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The high cost of the now-defunct war in Iraq

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U.S. military personnel in Baghdad lower their heads during the Thursday ceremony of the encasing of colors of the U.S. Forces in Iraq. The U.S military officially ended its war in Iraq, packing up a military flag at a ceremony with U.S. Defense Secretary Leon Panetta almost nine years after the invasion that ousted Saddam Hussein. (CNS photo/Pablo Martinez Monsivais, Pool via Reuters)

And, like that, the war is over.

Over with a somber ceremony in a highly secured location in Baghadad.

Over with a simple, two-word "Welcome home" from President Barack Obama in a ceremony at Fort Bragg, N.C.

Conspicuously missing were the throngs of cheering, pro-American Iraqis that existed so long ago in the fevered imaginations of former President George W. Bush, Vice President Dick Cheney and those who manufactured a war out of misrepresented intelligence and fictions about threats and weapons of mass destruction.

We are grateful to President Obama for persisting in bringing this nightmare to an end. It is one of several actions he has taken that has brought a welcome sobriety and realism to our foreign policy.

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We are inspired beyond words by the thousands of young people who placed themselves in harm's way in service to country. One need not agree with the cause to be impressed with the courage of those who placed themselves in horrific circumstances in pursuit of what they perceived a noble venture. Our hope, of course, is that the youthful yearning to serve a great purpose, to project this country's best attributes onto a wider world, to partake in bold adventure can be engaged and satisfied in the future with pursuits other than war.

History will judge the decision to go into Iraq, President Obama said. Hindsight has its advantages in cutting through the fog of war, but it doesn't take special vision or a particularly long historical view to understand the ongoing flaws in our engagement in Iraq.

It is at the least awkward winding down a war with which one disagreed from the start, and that was largely the business of a previous administration. During the muted ceremony in Baghdad, Defense Secretary Leon E. Panetta paid tribute to the troops, acknowledging the bloodshed and enormous loss of life and treasury on both sides, declaring that in the end it was not in vain because we are leaving an "independent, free and sovereign Iraq." We'll see.

It is true that Iraq has been rid of a dictator, but the United States should not move from this chapter without acknowledging that he was, once upon a time, our dictator. And a bloody one at that, armed and financed by the U.S. while he was sending youngsters to the slaughter in his border war with Iran. The weapons, chemical and otherwise, that eventually became part of the rationale for our invasion were, in an earlier era, an easy purchase for Saddam Hussein, directly from the United States. At the beginning, there was little doubt that we were in this to protect access to another country's resource -- oil. It was only later that the exorbitant military venture got spun into a human rights and democracy campaign.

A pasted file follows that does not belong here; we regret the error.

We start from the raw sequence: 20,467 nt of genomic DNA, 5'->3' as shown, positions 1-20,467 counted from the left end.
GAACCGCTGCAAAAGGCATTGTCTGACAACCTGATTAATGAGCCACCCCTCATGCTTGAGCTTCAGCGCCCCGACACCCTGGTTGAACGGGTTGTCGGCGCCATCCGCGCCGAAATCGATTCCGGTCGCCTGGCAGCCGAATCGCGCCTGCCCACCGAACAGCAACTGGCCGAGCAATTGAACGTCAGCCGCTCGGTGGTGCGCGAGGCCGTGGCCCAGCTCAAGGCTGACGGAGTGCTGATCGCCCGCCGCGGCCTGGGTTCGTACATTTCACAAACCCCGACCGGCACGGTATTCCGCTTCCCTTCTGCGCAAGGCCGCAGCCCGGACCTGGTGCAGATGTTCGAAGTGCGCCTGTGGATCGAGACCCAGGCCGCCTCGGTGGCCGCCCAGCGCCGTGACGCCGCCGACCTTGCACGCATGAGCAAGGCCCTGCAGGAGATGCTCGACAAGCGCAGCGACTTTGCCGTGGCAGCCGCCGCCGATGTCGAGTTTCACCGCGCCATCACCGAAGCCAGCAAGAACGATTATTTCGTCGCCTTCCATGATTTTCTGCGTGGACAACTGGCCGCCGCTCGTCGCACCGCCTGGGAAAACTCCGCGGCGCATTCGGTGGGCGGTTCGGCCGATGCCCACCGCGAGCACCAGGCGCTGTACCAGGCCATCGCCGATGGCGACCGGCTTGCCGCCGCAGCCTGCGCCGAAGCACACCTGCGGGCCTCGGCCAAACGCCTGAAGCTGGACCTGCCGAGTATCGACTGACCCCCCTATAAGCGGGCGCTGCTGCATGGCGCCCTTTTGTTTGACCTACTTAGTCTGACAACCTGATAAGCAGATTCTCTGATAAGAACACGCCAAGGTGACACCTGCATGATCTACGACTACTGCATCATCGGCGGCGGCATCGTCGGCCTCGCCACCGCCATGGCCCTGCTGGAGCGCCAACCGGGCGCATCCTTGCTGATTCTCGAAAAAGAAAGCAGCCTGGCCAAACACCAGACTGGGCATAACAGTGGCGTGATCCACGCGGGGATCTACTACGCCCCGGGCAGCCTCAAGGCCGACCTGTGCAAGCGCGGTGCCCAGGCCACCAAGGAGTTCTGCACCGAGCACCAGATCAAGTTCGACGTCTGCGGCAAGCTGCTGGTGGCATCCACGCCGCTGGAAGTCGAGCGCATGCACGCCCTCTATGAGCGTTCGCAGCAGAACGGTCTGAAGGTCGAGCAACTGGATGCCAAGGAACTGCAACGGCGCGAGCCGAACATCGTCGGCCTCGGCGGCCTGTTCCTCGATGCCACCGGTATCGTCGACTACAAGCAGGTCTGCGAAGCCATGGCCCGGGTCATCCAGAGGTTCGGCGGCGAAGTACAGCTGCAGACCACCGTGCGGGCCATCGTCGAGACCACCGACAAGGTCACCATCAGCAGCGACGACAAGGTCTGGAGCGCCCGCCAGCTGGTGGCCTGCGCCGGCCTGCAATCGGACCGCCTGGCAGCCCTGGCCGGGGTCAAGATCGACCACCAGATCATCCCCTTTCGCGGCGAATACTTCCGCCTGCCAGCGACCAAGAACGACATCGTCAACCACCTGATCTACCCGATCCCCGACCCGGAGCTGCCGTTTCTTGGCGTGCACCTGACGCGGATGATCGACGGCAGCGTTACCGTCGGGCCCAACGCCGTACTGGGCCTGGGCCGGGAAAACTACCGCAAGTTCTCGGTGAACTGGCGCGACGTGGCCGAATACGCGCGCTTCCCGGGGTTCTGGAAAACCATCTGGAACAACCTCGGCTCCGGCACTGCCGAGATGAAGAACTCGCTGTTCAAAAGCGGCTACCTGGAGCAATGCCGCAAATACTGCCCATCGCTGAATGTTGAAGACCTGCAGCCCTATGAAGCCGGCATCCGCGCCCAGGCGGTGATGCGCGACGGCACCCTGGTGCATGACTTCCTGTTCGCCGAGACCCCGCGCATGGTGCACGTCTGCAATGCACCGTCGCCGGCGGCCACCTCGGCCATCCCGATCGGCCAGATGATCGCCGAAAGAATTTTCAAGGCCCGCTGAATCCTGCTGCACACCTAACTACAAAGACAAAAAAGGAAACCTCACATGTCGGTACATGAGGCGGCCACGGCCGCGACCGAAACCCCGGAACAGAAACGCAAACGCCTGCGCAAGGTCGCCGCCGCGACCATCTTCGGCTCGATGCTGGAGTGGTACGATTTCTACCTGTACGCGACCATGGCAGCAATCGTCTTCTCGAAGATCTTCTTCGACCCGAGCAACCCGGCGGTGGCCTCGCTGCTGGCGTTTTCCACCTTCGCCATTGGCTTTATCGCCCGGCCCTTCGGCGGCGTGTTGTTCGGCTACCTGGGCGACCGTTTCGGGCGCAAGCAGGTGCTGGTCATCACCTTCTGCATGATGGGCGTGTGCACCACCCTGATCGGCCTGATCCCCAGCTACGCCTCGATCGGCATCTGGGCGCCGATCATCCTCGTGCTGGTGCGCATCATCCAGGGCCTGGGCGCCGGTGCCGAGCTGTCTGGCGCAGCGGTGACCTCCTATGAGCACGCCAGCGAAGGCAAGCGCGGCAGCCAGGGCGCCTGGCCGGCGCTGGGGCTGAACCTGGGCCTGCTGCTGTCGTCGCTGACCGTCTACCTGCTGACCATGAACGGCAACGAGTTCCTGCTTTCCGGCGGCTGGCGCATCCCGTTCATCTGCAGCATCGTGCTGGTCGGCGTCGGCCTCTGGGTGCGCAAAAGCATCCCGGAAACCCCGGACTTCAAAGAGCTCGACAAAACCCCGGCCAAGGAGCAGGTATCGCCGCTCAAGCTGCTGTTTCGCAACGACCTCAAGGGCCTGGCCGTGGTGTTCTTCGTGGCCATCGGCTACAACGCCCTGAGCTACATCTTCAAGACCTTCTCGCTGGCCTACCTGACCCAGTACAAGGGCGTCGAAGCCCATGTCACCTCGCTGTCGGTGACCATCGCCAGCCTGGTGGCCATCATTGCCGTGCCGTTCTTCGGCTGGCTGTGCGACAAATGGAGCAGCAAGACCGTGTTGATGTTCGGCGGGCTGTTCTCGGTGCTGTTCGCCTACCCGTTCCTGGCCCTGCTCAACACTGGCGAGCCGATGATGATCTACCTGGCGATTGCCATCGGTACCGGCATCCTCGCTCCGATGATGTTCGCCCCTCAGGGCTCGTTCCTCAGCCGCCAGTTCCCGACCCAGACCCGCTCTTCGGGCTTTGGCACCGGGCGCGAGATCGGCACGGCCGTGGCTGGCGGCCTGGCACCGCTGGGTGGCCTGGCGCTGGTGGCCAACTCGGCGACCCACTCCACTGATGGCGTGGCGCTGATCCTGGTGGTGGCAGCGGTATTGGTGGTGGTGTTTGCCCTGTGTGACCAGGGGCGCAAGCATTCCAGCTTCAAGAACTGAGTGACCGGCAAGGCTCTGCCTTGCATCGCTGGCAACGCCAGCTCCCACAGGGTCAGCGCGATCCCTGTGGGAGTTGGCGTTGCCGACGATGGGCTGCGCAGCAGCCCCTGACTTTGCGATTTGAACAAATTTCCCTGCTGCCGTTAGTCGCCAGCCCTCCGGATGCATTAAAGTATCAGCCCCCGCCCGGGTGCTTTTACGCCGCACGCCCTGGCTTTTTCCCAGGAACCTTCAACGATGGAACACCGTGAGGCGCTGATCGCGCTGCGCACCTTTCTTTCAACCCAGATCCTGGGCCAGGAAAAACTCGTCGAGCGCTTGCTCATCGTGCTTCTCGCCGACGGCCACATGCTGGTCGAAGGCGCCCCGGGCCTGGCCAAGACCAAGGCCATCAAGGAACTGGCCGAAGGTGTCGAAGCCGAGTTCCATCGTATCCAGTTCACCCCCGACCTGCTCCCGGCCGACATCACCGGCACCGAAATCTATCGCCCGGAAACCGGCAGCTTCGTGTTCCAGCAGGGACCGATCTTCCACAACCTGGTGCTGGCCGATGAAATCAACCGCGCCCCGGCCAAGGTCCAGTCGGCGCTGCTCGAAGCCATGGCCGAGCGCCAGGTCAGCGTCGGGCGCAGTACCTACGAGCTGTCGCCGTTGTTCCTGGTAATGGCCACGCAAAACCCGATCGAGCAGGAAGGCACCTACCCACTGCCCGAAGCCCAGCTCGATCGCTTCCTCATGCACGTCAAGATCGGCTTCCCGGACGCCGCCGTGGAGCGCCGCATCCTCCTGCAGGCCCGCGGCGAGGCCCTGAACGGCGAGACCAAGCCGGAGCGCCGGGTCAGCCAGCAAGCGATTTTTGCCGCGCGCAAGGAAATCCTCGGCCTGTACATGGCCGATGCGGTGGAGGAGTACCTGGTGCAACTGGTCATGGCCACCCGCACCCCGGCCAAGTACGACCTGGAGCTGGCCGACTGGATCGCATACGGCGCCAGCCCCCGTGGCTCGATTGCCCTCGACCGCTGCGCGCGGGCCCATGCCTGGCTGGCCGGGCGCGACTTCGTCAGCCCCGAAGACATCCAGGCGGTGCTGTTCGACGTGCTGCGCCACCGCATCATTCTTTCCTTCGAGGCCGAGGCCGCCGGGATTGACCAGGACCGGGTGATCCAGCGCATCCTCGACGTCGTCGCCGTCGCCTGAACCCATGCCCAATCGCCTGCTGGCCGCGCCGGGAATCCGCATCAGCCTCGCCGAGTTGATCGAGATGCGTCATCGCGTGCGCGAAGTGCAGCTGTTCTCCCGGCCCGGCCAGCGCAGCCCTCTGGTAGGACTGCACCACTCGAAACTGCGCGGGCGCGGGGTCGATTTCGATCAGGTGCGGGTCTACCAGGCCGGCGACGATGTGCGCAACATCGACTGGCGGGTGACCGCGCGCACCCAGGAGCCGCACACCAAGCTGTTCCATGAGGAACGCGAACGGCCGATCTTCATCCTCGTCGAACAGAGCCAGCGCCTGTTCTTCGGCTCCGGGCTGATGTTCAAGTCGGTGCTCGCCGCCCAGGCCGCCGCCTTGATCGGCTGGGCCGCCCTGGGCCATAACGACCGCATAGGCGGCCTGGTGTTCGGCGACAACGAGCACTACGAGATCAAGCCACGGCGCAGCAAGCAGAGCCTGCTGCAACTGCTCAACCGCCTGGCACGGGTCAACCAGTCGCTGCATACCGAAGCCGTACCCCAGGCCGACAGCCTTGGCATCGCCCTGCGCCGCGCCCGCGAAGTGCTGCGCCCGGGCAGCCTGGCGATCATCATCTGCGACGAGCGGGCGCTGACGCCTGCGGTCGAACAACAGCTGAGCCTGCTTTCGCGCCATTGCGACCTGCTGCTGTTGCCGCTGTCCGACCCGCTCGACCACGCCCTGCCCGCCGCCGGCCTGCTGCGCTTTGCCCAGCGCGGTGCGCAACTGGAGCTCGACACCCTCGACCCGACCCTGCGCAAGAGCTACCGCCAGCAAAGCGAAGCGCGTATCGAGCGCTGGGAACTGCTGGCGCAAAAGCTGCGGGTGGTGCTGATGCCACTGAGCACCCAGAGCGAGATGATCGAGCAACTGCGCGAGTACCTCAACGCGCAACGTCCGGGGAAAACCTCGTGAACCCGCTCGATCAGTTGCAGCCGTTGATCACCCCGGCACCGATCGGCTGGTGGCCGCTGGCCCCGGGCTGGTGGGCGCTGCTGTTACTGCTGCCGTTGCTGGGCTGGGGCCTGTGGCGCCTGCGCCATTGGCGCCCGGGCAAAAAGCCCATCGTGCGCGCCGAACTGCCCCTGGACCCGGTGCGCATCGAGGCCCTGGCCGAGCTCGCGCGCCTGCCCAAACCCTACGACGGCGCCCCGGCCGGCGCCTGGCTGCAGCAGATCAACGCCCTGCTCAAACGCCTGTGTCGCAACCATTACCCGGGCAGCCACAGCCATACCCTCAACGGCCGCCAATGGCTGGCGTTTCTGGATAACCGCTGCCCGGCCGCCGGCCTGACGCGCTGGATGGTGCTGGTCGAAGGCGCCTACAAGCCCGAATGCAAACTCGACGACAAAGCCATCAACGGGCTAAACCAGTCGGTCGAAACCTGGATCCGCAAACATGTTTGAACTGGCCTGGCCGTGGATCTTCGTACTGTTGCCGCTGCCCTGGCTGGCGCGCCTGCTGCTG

But the price for getting rid of a dictator has been the loss of much of Iraq's middle class, whose members must now decide whether and when to return from refugee status in other countries, and the loss of much of its Christian population. How will the country now reconstruct schools and hospitals and attract back engineers, pilots, doctors, teachers?

What, indeed, will become of what we want to characterize a democratic government when so many issues, central among them security, remain unresolved in a place that, in its modern origins, was a country cobbled together of widely disparate cultures?

And what will become of us? How do we contend with a legacy that includes the atrocities at Abu Ghraib in a war that cost us nearly 4,500 U.S. dead, tens of thousands of wounded, and tens of thousands more dead Iraqis, mostly civilians. Estimates of Iraqi dead range from the 100,000 figure used by the U.S. to more than 600,000, according to other researchers.

The language used in describing recent events refers to the end of an eight-year war. The reality is that we have been waging war against Iraq almost nonstop, since the first invasion during the first Bush administration in 1991. What followed during the Clinton terms were repeated bombings, nearly weekly, in no-fly zones in the north and south regions of that country. Those sorties reinforced the imposition of what we declared the most severe sanctions ever imposed against a country. Nothing got in: not medicine or medical equipment, hardly any food for most of that period, and no equipment or means to fix or improve infrastructure. Iraq crumbled. There really was very little left to invade in 2003. The United Nations, following an exhaustive study in 1999, released a report saying that the U.S./U.N. sanctions were directly responsible for the deaths of more than 500,000 Iraqi children under the age of 5, mostly from diseases easily preventable with timely medical treatment.

The futility of all of that is underlined by another statistic: According to the website costofwar.com, the Iraq war has cost more than $800 billion. So far, the war in Afghanistan has cost $467 billion. And we're watching Congress engage in repeated brinkmanship over funding the activity of government here in the United States. That reality is, itself, surreal.

The war now may well belong to history, as Obama put it. But we hope its immediate lessons are not too soon lost. And one of the most important ones was also uttered by the president during the ceremony at Fort Bragg: "It is harder to end a war than to begin one."

Welcome home, indeed.

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